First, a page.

Sunday, January 24, 2010

More to fear, much to learn.

There is a horrifying article on the front page of the NY Time's today: "A Lifesaving Tool Turned Deadly". I had been warned not to read it but, of course, I felt compelled to do so. Despite the fact that the fight we were engaged in is over, I still feel compelled to follow medical updates that pertain to Alan's life, and my life. The fantasy is that it has nothing to do with the treatment that Alan endured, the horror rests in the fear that it does. And then more troubling, I will probably never know. The story tragically illuminates multiple, undisclosed until now, cases in which cancer patients were given fatally errant doses of radiation treatment. Computer glitches accompanied by incompetent staff have robbed many people of their lives - in essence, technology failed and then human negligence sealed the deal. What is most frightening is that never ever in our consideration of Alan's treatment did we concern ourselves with such a threat. We were aware of the risks of radiation and knew it came with its own problems but the illness outweighed the long term risks associated with the treatment. We consulted with doctors in San Francisco, Boston and New York city. We insisted on the "best" institutions and sought out the most highly recommended experts to handle Alan's case. But never did it cross our mind to inquire about software failure, computer crashes or inattentive staff.

When you're immersed in the world of cancer you are well aware of the physics that go into plotting your treatments. Numerous 360 degree scans are taken to zero in on the disease, tattoos are used as permanent markers by lab technicians as targets, a week can be spent plotting and programming radiation doses and beams, molds are taken to further ensure the patient is held completely still during sessions, sedatives are often used to keep patients relaxed and still for what are often excruciatingly long and claustrophobic appointments. I was always in awe of Alan's strength, inner calm and courage - he was subjected over the years to months of treatments. Some sessions lasted ten minutes, some an hour. It required infinite patience and he was heroic. I remember appointments when I'd be in the waiting room and after twenty minutes sometimes a tech would come out and kindly give me or other people updates on their loved ones. Sometimes it was "he's doing fine but we're having trouble lining him up with the machine", sometimes it was "she's having a rough time and we're having difficulty maintaining enough stillness to finish plotting - we'd like to let her go home for the day and try again tomorrow". Sometimes it was "we're getting him an atavan because it's taking us longer than usual". I remember one of the last sessions Alan had, our favorite nurse practitioner, Joan, came out and said "He's having a rough time in there today, he's doing OK now, but do you want to go back there for a bit?" I jumped at the opportunity. To hear that Alan was struggling was unusual but he had been through so many unimaginable trials over the months preceding that it was finally catching up with him emotionally. To hear that he was having a hard time was heart breaking and I was led back to where the techs were. I must say, after reading the article I was fearful of error in Alan's case, but what I saw that day was reassuring. Two techs had their eyes glued to computer monitors and occasionally one would focus on Alan on the camera screen overhead. When patients are undergoing treatment techs talk to them over speakers so they're never meant to feel alone or unattended. I was able to talk to Alan but I don't think I actually did that day. I asked that they tell him I was there just so he knew. I didn't want to make the situation more loaded, I just wanted him to know I was there, watching him and waiting for him.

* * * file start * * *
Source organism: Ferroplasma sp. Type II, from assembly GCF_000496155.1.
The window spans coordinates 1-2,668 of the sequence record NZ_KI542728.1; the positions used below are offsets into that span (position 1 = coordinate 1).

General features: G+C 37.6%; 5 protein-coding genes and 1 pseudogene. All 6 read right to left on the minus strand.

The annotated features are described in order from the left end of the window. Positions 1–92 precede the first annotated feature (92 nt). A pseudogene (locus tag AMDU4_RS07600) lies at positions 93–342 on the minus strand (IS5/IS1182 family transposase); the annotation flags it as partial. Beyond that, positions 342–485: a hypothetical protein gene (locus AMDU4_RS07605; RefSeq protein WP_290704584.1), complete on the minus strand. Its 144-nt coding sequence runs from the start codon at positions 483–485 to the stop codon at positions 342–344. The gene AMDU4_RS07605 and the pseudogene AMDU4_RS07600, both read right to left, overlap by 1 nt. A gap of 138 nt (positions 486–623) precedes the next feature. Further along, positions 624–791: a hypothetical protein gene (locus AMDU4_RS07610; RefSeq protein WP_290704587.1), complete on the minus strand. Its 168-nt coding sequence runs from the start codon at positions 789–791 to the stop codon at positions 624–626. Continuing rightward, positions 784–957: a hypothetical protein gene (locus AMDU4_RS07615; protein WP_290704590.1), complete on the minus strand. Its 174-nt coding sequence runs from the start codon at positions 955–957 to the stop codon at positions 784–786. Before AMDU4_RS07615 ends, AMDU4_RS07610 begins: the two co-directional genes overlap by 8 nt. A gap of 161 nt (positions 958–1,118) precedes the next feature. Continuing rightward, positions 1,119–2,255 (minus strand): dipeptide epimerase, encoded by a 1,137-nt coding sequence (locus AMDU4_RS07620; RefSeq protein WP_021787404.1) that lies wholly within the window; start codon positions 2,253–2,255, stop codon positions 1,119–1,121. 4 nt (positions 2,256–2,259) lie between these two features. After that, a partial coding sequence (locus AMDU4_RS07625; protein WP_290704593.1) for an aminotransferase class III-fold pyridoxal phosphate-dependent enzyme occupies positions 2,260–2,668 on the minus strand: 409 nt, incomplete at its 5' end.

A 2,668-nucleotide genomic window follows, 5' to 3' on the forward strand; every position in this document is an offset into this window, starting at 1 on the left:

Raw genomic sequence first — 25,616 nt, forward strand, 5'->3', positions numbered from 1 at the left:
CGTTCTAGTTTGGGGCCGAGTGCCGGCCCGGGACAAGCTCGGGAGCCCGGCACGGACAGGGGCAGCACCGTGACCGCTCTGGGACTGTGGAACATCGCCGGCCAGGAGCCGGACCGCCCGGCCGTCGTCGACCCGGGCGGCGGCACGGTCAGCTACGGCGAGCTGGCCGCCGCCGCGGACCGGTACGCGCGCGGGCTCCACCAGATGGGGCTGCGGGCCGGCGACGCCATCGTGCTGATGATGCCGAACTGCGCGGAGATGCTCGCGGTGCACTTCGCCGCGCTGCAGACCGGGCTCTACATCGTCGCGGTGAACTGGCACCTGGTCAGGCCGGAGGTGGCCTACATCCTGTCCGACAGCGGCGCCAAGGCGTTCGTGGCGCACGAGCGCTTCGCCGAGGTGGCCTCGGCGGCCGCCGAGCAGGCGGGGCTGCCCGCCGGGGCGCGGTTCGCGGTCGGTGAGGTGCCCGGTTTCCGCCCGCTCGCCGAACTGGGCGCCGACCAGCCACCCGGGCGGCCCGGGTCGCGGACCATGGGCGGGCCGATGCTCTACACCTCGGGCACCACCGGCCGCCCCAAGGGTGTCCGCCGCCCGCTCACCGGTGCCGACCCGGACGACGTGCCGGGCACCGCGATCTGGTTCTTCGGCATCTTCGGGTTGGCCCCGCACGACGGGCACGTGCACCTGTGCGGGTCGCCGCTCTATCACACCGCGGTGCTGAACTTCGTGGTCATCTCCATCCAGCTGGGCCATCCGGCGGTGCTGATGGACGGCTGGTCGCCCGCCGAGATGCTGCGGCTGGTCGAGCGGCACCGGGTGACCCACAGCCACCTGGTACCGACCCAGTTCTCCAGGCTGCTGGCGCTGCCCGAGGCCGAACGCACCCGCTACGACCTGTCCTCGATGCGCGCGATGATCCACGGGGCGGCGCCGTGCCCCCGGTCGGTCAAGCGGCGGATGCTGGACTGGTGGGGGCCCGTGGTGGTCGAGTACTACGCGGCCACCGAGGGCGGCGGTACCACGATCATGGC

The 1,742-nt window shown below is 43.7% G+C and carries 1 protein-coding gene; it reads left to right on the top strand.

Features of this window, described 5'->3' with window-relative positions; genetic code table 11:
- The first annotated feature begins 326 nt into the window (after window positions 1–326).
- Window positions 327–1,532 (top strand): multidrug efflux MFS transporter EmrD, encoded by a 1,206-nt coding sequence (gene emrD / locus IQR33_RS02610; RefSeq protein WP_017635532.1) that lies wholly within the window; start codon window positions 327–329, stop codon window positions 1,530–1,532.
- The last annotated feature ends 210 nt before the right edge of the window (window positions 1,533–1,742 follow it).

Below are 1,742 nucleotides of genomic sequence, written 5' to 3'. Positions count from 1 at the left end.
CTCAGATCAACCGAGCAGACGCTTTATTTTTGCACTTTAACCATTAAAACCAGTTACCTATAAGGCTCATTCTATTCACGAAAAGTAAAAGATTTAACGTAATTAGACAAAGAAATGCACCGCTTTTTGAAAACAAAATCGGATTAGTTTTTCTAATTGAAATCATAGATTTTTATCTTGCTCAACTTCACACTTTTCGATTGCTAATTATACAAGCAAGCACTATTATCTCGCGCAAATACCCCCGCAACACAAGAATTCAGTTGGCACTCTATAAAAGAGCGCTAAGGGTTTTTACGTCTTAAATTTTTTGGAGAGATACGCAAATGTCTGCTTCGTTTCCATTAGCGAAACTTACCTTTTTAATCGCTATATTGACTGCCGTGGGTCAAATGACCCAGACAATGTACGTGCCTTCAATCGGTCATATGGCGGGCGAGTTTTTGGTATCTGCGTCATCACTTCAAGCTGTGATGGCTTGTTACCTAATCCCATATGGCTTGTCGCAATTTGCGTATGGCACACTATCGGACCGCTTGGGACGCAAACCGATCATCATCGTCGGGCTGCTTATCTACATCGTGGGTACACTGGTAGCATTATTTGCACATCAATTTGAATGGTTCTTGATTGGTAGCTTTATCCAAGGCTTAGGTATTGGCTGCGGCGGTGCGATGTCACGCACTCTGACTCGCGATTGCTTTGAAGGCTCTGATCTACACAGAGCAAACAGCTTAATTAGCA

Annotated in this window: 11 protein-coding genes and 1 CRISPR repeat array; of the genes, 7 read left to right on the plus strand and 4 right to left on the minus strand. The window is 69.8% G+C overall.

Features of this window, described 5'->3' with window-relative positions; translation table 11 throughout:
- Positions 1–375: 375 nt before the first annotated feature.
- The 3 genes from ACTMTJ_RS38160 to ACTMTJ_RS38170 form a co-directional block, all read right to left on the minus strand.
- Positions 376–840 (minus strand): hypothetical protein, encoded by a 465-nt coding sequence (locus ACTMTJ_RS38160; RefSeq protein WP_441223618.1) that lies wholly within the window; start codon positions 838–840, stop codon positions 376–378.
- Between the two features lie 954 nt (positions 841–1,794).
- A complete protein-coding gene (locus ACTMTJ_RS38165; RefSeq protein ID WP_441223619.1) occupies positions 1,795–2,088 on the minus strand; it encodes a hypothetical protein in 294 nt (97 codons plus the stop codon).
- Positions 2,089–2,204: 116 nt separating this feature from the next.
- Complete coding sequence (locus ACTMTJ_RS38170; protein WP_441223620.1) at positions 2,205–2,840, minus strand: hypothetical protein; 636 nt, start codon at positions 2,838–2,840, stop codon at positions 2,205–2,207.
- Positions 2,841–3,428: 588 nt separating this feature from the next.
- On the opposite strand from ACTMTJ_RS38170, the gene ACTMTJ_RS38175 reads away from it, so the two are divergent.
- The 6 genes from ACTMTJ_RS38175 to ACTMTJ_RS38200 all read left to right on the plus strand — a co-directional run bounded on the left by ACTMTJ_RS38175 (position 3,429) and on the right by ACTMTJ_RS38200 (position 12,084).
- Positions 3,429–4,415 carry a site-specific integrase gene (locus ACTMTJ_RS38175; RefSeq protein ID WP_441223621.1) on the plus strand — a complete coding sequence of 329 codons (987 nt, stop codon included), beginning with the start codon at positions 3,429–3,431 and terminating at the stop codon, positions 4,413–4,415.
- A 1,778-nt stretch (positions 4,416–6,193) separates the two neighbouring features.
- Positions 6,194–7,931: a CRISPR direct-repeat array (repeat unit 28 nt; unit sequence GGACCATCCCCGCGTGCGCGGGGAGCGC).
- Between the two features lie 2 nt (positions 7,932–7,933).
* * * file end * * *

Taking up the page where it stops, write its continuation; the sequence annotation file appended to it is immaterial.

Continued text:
But with all of the skepticism we have for our doctors and hospitals I don't think many imagine that "state of the art technology" can go awry. And we assume that if good doctors are overseeing the treatment, that there is little room for error. I continue to believe that that was the case for Alan. Yet Alan did not die from cancer. He died from complications from treatment. Generally unexplained complications from treatment. Doctors suspected the complications were inevitable side effects from prolonged treatment and as the disease spread his situation became more and more dire - but I hope, I pray that his overall treatment didn't hasten his passing. The stories mentioned in today's article were horrendous examples and showcased patients that had been blatantly mistreated - I do not think Alan was a victim of similar circumstance. He was a victim of an incurable disease and dangerous treatment that never promised anything. If Alan were here today reading that article he still wouldn't be angry at the injustice of it all. It wasn't in his nature. He'd perhaps want to discuss it with his doctors but then he'd leave it at that. I on the other hand would be ready to call our doctors to reaffirm he was and had been in good hands, I'd have written letters and contacted the president of the hospital just to double check. "Soapbox Susie" is what Alan called me when I ranted about similarly infuriating exposees. Tonight he'd surely call me that. But after reading this article, one can't help but wonder about any radiation treatment that anyone has ever received and it certainly is worth asking about if ever faced again.

Deep breath. Sigh. Must go check on Lily, just to be sure of her.

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